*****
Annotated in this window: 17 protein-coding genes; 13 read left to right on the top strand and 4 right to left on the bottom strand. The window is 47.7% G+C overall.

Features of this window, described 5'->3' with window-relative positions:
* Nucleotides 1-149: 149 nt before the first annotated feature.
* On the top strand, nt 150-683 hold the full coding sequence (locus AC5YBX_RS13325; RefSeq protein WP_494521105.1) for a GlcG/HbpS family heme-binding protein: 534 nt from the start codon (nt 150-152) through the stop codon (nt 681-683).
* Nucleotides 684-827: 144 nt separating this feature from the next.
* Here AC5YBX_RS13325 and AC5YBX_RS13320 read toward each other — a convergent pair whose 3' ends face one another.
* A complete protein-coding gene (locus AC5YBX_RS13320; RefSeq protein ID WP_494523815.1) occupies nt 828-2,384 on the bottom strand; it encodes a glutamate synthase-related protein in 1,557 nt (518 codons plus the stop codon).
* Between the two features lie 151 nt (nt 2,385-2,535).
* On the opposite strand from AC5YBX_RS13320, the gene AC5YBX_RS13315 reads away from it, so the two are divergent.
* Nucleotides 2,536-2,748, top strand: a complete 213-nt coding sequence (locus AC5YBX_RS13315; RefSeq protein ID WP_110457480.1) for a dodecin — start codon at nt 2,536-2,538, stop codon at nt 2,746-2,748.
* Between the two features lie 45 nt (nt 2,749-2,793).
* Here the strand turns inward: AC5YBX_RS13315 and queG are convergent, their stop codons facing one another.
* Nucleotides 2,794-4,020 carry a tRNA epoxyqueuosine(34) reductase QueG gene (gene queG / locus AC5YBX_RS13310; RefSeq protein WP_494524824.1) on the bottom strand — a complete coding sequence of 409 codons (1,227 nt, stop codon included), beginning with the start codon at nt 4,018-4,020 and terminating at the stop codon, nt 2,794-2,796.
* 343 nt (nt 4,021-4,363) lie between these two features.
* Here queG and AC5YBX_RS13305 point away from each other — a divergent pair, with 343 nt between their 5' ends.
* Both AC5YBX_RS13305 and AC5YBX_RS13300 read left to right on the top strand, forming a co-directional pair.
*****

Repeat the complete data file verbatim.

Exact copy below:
Annotated in this window: 17 protein-coding genes; 13 read left to right on the top strand and 4 right to left on the bottom strand. The window is 47.7% G+C overall.

Features of this window, described 5'->3' with window-relative positions:
* Nucleotides 1-149: 149 nt before the first annotated feature.
* On the top strand, nt 150-683 hold the full coding sequence (locus AC5YBX_RS13325; RefSeq protein WP_494521105.1) for a GlcG/HbpS family heme-binding protein: 534 nt from the start codon (nt 150-152) through the stop codon (nt 681-683).
* Nucleotides 684-827: 144 nt separating this feature from the next.
* Here AC5YBX_RS13325 and AC5YBX_RS13320 read toward each other — a convergent pair whose 3' ends face one another.
* A complete protein-coding gene (locus AC5YBX_RS13320; RefSeq protein ID WP_494523815.1) occupies nt 828-2,384 on the bottom strand; it encodes a glutamate synthase-related protein in 1,557 nt (518 codons plus the stop codon).
* Between the two features lie 151 nt (nt 2,385-2,535).
* On the opposite strand from AC5YBX_RS13320, the gene AC5YBX_RS13315 reads away from it, so the two are divergent.
* Nucleotides 2,536-2,748, top strand: a complete 213-nt coding sequence (locus AC5YBX_RS13315; RefSeq protein ID WP_110457480.1) for a dodecin — start codon at nt 2,536-2,538, stop codon at nt 2,746-2,748.
* Between the two features lie 45 nt (nt 2,749-2,793).
* Here the strand turns inward: AC5YBX_RS13315 and queG are convergent, their stop codons facing one another.
* Nucleotides 2,794-4,020 carry a tRNA epoxyqueuosine(34) reductase QueG gene (gene queG / locus AC5YBX_RS13310; RefSeq protein WP_494524824.1) on the bottom strand — a complete coding sequence of 409 codons (1,227 nt, stop codon included), beginning with the start codon at nt 4,018-4,020 and terminating at the stop codon, nt 2,794-2,796.
* 343 nt (nt 4,021-4,363) lie between these two features.
* Here queG and AC5YBX_RS13305 point away from each other — a divergent pair, with 343 nt between their 5' ends.
* Both AC5YBX_RS13305 and AC5YBX_RS13300 read left to right on the top strand, forming a co-directional pair.